A UN body has been questioning the UK government this week on the “grim and unacceptable truth” that disabled people and other groups are still being subjected to cruel and inhumane treatment – and even torture – in taxpayer-funded services.
The UK and devolved governments have been scrutinised for two days by the UN’s committee against torture (UNCAT) over their record on torture and ill-treatment in the UK and abroad.
Among the evidence being considered by UNCAT is a report by a coalition of civil society groups and experts, including Disability Rights UK and the National Survivor User Network (NSUN), while NSUN has also submitted its own separate evidence.
In its own submission, NSUN tells the committee of the “destitution” and “inhuman and degrading treatment” caused by the government’s austerity policies, and the “disproportionate and often devastating impact” of those measures on people with mental distress.
NSUN also calls on the UK government to implement the UN Convention on the Rights of Persons with Disabilities (UNCRPD).
And it says the government must invest in services and resources so as to make progress in stopping detentions and forced treatment, particularly by investing in alternative and user-led services, in order to end the “inhumane approach” of current mental health law and the failings of the Mental Health Act (MHA).
In a short oral submission – she and others were given just one minute 10 seconds each to deliver their presentations – NSUN’s Dorothy Gould told the committee in Geneva on Monday: “Following visits from the UNCRPD in 2015 and 2017 and last year’s visit from the UN’s Special Rapporteur for Extreme Poverty and Human Rights, there cannot be any doubt that levels of destitution in the UK amount to inhumane treatment and that people with mental health diagnoses have been disproportionately affected.”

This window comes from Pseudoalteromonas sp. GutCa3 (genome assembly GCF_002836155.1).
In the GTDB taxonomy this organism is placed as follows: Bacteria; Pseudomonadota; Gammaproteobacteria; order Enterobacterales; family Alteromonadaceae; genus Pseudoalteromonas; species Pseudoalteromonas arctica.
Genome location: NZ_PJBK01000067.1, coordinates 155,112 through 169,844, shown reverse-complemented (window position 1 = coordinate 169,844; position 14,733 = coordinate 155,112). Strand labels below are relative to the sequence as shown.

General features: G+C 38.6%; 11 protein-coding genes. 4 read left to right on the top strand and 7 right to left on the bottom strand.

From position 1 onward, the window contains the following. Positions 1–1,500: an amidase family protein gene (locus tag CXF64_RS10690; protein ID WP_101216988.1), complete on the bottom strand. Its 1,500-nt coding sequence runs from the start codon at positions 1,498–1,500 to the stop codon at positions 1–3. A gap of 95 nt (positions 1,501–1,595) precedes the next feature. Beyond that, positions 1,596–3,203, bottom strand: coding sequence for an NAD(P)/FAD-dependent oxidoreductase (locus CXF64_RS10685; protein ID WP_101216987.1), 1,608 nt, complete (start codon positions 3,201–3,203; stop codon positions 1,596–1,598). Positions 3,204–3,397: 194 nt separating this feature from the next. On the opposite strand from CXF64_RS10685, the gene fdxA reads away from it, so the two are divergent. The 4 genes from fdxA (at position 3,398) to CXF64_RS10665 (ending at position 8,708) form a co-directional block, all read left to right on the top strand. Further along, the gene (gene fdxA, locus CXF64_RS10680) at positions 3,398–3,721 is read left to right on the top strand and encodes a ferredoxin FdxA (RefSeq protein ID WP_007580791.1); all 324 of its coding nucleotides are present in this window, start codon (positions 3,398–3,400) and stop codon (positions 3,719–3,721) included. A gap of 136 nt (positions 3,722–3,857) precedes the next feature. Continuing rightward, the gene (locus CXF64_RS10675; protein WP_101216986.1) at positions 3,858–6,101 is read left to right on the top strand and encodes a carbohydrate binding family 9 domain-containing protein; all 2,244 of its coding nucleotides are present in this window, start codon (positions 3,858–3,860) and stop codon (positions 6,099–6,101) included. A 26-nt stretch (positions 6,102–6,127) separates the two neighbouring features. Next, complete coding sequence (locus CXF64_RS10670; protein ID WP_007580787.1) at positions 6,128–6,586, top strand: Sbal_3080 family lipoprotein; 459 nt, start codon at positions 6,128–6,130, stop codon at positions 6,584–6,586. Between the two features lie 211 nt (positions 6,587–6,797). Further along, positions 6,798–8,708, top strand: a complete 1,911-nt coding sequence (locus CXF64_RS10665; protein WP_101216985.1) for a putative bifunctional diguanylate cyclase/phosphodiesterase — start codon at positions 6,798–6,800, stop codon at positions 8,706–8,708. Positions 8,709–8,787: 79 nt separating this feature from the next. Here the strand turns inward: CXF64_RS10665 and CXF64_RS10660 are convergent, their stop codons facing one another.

She added: “Discrimination and hate crime against us are also prevalent, intersectional crime still more so.
“It is hard, too, to see current mental health legislation in the UK as anything other than inhumane.
“Under this legislation, the use of detention in psychiatric institutions and forced treatment is misinterpreted as care.
“These measures are employed at the very times when we are most vulnerable and despite serious challenges to the scientific basis for psychiatric diagnoses and medication.
“We are also detained on the basis of potential risks to others, although no-one else is detained on this basis.”
The following day, UNCAT members posed detailed questions to the UK delegation, while yesterday (Wednesday) there were further questions from the committee and responses from government representatives.
Committee members will now consider the evidence they have received before preparing their concluding observations on the UK’s progress in implementing the convention.
Among that evidence is the civil society coalition report, which was compiled by the international human rights organisation REDRESS and was targeted at the UK and Welsh governments, and which raised several key concerns about the treatment of disabled people.
Among them is the rise of more than a third in the number of detentions under MHA since 2010, the disproportionate use of MHA on black and minority ethnic groups, and the number of people with learning difficulties and autistic people detained in long-stay hospitals, as well as the use of tasers in mental health settings.
It also raises concerns about the use of restraint and seclusion on disabled children in schools, including autistic pupils, and calls on the UK to abolish all methods of restraint against children for disciplinary purposes in all institutional settings, including special schools, and to ensure it is used against children only to prevent harm to the child or others and only as a last resort.